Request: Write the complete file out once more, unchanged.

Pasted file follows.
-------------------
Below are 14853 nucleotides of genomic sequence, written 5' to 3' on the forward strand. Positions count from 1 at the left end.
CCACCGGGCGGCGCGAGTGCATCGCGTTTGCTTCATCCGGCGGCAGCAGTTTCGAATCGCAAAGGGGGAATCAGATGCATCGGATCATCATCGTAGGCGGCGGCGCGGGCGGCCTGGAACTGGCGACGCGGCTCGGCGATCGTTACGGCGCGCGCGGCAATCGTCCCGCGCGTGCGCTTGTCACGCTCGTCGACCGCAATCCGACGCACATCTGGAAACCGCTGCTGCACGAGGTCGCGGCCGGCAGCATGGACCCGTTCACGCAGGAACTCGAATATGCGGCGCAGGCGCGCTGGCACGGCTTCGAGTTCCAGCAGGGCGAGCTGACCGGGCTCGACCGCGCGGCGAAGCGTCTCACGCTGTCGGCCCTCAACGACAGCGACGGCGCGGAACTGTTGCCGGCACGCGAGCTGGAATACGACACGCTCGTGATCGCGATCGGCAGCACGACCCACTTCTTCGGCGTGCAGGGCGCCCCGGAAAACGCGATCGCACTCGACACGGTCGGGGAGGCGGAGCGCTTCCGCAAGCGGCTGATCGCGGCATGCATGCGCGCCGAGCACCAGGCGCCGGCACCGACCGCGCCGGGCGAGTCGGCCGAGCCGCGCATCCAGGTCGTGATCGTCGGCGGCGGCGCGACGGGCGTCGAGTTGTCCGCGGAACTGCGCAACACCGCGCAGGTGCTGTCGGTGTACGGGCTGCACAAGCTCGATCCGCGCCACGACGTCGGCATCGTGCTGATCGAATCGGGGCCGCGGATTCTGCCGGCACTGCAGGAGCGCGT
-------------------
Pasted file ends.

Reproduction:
Below are 14853 nucleotides of genomic sequence, written 5' to 3' on the forward strand. Positions count from 1 at the left end.
CCACCGGGCGGCGCGAGTGCATCGCGTTTGCTTCATCCGGCGGCAGCAGTTTCGAATCGCAAAGGGGGAATCAGATGCATCGGATCATCATCGTAGGCGGCGGCGCGGGCGGCCTGGAACTGGCGACGCGGCTCGGCGATCGTTACGGCGCGCGCGGCAATCGTCCCGCGCGTGCGCTTGTCACGCTCGTCGACCGCAATCCGACGCACATCTGGAAACCGCTGCTGCACGAGGTCGCGGCCGGCAGCATGGACCCGTTCACGCAGGAACTCGAATATGCGGCGCAGGCGCGCTGGCACGGCTTCGAGTTCCAGCAGGGCGAGCTGACCGGGCTCGACCGCGCGGCGAAGCGTCTCACGCTGTCGGCCCTCAACGACAGCGACGGCGCGGAACTGTTGCCGGCACGCGAGCTGGAATACGACACGCTCGTGATCGCGATCGGCAGCACGACCCACTTCTTCGGCGTGCAGGGCGCCCCGGAAAACGCGATCGCACTCGACACGGTCGGGGAGGCGGAGCGCTTCCGCAAGCGGCTGATCGCGGCATGCATGCGCGCCGAGCACCAGGCGCCGGCACCGACCGCGCCGGGCGAGTCGGCCGAGCCGCGCATCCAGGTCGTGATCGTCGGCGGCGGCGCGACGGGCGTCGAGTTGTCCGCGGAACTGCGCAACACCGCGCAGGTGCTGTCGGTGTACGGGCTGCACAAGCTCGATCCGCGCCACGACGTCGGCATCGTGCTGATCGAATCGGGGCCGCGGATTCTGCCGGCACTGCAGGAGCGCGT